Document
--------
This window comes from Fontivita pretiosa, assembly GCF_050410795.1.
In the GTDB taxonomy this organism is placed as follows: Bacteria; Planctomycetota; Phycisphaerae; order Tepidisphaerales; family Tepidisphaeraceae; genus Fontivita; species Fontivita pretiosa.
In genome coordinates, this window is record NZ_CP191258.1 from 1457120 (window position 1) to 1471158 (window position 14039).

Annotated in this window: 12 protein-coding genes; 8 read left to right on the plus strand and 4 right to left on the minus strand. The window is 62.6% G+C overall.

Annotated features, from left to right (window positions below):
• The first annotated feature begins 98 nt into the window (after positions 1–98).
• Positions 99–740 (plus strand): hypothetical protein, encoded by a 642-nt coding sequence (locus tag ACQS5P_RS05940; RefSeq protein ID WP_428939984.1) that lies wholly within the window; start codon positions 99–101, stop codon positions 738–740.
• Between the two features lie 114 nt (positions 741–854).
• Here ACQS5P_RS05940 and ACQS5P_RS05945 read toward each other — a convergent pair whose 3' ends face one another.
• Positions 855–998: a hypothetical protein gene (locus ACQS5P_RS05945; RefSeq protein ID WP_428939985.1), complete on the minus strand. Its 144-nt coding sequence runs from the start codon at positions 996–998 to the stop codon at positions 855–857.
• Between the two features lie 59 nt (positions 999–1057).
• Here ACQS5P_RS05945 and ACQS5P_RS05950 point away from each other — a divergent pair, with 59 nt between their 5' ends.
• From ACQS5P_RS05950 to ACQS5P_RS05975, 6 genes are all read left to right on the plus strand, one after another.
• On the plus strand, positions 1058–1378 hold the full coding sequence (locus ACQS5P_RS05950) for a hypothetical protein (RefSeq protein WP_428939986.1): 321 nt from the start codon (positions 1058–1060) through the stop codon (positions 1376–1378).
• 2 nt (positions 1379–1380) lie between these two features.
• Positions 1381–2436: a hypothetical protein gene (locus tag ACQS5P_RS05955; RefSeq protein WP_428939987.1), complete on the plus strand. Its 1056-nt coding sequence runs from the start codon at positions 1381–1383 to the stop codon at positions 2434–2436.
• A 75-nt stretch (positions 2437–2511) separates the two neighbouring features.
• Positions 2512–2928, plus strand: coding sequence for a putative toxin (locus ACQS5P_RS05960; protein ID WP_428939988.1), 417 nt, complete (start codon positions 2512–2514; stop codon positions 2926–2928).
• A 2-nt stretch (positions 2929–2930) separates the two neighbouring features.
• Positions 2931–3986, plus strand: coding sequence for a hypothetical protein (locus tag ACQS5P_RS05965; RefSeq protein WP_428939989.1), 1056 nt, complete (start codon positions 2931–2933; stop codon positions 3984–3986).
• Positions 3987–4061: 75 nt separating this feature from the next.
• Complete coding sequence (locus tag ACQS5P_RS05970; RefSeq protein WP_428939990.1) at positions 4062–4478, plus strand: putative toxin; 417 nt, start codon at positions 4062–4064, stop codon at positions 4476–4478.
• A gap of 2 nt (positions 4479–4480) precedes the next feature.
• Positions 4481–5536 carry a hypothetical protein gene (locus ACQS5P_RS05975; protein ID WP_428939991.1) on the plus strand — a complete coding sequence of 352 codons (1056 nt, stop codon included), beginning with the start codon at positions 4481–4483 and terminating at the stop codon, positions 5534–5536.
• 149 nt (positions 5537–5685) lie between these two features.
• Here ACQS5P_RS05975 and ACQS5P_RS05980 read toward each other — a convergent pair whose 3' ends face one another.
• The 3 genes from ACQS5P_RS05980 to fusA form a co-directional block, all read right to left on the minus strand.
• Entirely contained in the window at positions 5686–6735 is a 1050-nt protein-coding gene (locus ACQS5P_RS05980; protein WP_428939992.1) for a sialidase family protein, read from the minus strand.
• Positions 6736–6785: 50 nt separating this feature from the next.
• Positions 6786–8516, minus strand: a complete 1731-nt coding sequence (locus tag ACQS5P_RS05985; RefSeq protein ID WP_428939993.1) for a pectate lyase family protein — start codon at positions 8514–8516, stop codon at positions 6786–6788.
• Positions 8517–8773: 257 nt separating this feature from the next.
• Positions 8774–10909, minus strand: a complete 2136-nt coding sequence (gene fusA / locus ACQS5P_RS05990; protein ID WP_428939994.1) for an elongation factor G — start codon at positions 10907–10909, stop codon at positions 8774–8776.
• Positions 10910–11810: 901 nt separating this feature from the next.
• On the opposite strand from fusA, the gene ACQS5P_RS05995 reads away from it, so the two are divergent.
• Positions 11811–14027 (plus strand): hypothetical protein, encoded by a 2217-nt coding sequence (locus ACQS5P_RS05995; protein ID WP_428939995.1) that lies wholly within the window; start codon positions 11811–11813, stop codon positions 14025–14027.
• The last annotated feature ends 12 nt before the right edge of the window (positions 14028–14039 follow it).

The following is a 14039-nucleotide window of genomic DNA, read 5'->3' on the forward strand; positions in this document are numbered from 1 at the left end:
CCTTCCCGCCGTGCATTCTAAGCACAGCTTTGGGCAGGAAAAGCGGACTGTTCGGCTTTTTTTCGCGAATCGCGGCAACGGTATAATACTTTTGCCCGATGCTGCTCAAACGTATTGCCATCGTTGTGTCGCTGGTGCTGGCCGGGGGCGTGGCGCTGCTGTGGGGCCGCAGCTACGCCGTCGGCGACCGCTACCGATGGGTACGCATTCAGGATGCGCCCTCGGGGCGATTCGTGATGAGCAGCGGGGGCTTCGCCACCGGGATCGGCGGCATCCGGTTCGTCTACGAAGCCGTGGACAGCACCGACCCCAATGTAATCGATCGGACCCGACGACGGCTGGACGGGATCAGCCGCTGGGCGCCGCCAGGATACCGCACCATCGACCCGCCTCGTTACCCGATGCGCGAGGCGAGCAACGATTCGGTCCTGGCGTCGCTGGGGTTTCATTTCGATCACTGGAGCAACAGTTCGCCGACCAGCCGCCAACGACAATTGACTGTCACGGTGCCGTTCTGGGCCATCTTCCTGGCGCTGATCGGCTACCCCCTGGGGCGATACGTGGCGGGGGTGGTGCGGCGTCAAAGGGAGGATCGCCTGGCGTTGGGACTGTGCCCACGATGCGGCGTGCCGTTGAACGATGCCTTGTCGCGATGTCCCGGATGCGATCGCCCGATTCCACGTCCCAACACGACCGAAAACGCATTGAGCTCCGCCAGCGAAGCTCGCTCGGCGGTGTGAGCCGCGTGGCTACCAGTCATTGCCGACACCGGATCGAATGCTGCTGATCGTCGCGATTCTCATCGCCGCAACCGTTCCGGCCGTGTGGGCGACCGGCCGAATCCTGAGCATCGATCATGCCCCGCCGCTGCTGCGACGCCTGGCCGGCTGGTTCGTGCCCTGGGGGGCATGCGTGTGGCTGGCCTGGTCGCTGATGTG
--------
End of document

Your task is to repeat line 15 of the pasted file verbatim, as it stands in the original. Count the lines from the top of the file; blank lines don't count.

• 2 nt (positions 1379–1380) lie between these two features.